The race for the truth is on

by Jordan Green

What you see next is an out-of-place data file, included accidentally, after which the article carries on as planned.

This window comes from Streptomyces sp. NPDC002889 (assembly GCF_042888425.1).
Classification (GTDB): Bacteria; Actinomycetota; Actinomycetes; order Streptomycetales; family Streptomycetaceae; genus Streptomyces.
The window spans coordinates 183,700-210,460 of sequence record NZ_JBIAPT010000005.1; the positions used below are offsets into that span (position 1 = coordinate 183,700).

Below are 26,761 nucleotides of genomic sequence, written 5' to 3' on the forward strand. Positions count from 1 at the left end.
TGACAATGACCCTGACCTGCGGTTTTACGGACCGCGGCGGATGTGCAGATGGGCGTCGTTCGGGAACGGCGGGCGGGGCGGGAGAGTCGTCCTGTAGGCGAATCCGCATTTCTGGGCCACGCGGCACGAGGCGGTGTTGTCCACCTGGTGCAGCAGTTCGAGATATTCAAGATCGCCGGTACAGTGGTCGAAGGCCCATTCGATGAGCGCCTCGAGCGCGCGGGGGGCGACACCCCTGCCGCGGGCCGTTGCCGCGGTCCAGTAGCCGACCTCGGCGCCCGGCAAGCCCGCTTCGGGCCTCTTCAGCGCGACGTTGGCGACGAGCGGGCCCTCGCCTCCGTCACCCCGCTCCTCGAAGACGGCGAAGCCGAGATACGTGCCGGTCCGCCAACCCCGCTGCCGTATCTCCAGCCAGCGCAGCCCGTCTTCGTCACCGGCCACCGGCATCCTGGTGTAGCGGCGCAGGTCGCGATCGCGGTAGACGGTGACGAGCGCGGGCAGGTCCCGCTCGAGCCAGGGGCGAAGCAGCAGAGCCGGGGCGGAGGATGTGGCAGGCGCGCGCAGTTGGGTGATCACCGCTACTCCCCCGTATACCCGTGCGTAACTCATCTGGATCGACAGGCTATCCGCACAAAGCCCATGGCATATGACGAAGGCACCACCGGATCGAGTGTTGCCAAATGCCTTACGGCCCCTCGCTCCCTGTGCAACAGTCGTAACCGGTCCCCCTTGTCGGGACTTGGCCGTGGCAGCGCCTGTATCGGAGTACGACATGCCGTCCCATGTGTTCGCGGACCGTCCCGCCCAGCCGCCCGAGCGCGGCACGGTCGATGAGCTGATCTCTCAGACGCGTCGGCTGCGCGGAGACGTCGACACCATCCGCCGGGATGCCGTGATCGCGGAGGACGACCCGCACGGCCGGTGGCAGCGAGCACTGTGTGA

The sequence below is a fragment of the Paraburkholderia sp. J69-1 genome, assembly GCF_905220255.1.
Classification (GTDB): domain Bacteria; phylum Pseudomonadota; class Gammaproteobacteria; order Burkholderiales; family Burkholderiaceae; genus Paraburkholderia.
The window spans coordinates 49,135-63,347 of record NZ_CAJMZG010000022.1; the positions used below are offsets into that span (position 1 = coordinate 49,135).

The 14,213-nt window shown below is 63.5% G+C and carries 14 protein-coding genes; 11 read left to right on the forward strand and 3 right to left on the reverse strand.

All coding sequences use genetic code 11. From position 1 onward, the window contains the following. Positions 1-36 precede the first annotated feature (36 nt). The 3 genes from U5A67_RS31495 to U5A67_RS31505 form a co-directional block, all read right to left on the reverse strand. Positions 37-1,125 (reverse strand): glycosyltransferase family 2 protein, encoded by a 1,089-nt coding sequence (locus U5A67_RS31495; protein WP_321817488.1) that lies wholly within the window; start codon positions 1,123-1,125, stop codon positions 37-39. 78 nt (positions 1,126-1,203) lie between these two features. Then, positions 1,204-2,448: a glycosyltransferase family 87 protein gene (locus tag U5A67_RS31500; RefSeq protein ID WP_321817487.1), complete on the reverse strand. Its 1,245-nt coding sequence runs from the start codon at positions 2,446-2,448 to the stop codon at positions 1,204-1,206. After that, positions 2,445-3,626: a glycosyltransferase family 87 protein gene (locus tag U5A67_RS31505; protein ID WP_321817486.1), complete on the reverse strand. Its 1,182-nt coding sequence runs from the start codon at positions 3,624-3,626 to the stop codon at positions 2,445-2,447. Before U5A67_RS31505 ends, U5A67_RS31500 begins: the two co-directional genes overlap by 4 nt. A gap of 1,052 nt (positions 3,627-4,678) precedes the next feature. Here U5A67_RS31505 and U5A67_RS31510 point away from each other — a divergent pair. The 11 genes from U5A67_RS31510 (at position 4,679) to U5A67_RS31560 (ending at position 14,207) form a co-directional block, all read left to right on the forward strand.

A friend who’s employed by Guilford County Schools lamented to me on Sunday that he thinks the steady reduction in staffing and mandated furloughs at the News & Record have critically compromised the daily newspaper’s ability to perform its essential watchdog function on his employer. As a result, he said, democracy withers. We both agreed that, whatever the News & Record’s faults, a daily newspaper is an essential and irreplaceable institution for a city such as Greensboro, even if weekly newspapers and blogs are picking up some of the slack. I had to acknowledge that YES! Weekly doesn’t have a reporter covering school board meetings, not to mention the Guilford County Commission or High Point City Council. The lone reporter in our Forsyth County bureau keeps up with Winston-Salem City Council business, but coverage of the county commission and school board are hit and miss. I mentioned to my friend that I paid a visit to the NC General Assembly in February. Important and juicy stories were jumping out at me, and notwithstanding the good work being done by correspondents from the Associate Press, WUNC News and the News & Record’s solid Mark Binker, it seemed to me that the capital press corps was operating as a skeleton crew. My host that day, Sen. Don Vaughan (D-Guilford), urged me to return for Gov. Beverly Perdue’s March 9 state of the state address, but I had to tell him that I couldn’t fit it into my workload for the week. Every day in the news business feels like a race in which the truth is perpetually trying to catch up with outright lies, self-serving distortions, uninformed presumptions based on willful ignorance and miscommunication borne of mutual distrust. In state government alone, we’ve got a budget that is catastrophically short of needed revenues, a mental health system that is criminally unequipped to serve our state’s most vulnerable citizens, and major corporate interests slathering elections with cash and a body of lawmakers that tend to be wealthy, retired lawyers whose mindset is stuck in 1973. It’s a small and intimate world. Corporate lobbyists conduct research and provide talking points for lawmakers, doting on them and giving them the kind of validation that motivates their public service. The business interests that ply their influences in Raleigh typically comprise the business of state government. It seems that the business of the people only occasionally intrudes, and constituents typically have little idea what their elected representatives are up to. It wouldn’t be fair to say that lawmakers are hiding from the press; to the contrary, many of them are gratified by the attention. While I was shadowing Sen. Vaughan, Rep. Maggie Jeffus (D-Guilford) approached me, eager to talk. Rep. Pricey Harrison (D-Guilford) shoots back e-mails dense with detailed information after midnight and returns calls on her way home from Raleigh or just before going into session. Republicans such as John Blust from Greensboro and Laura Wiley from High Point also graciously provide information and outline their positions on various topics. I think that’s because they remember that they serve at the pleasure of the voters, and their activity in Raleigh is our business. On that note, I’d like to make a plug for the public records request. Every state has some version of it. In North Carolina, it says that any record “made or received pursuant to law or ordinance in connection with the transaction of public business by any agency of North Carolina government or its subdivisions” is a public record, which is “the property of the people.” That means the state of North Carolina, the city of Greensboro or the Greensboro Police Department. The fact that the state of Texas has a public records law means that I can request an arrest record from the Big Spring Police Department, and in about two weeks they’ll send them to me without complaint. The fact that we have a public records law on the books means that we can pick up the phone and let a government employee know we’re requesting such and such information; it’s generally to everyone’s benefit to comport oneself in a friendly and courteous manner. We don’t have to resort to “would you please,” “if you don’t mind” or “I’d appreciate it if you would.” And it’s not just reporters who get to use the public records law; every citizen has the right to request public records. If you run into resistance from public officials, you don’t have to be a lawyer to pursue release of legitimate public records. The statutes are posted on the NC General Assembly website for anyone to see. The public records law is right there under Chapter 132. We in the business bear a lot of the responsibility for the decline in journalism: Lazy reporters and media corporations that put shareholder profit above its responsibility to the public begat the slide. The public, too, must hold up its end of the bargain by staying engaged in the issues of the day. We can all use the public records law to ensure that decisions by elected officials are made in the best interest of, yes, the public.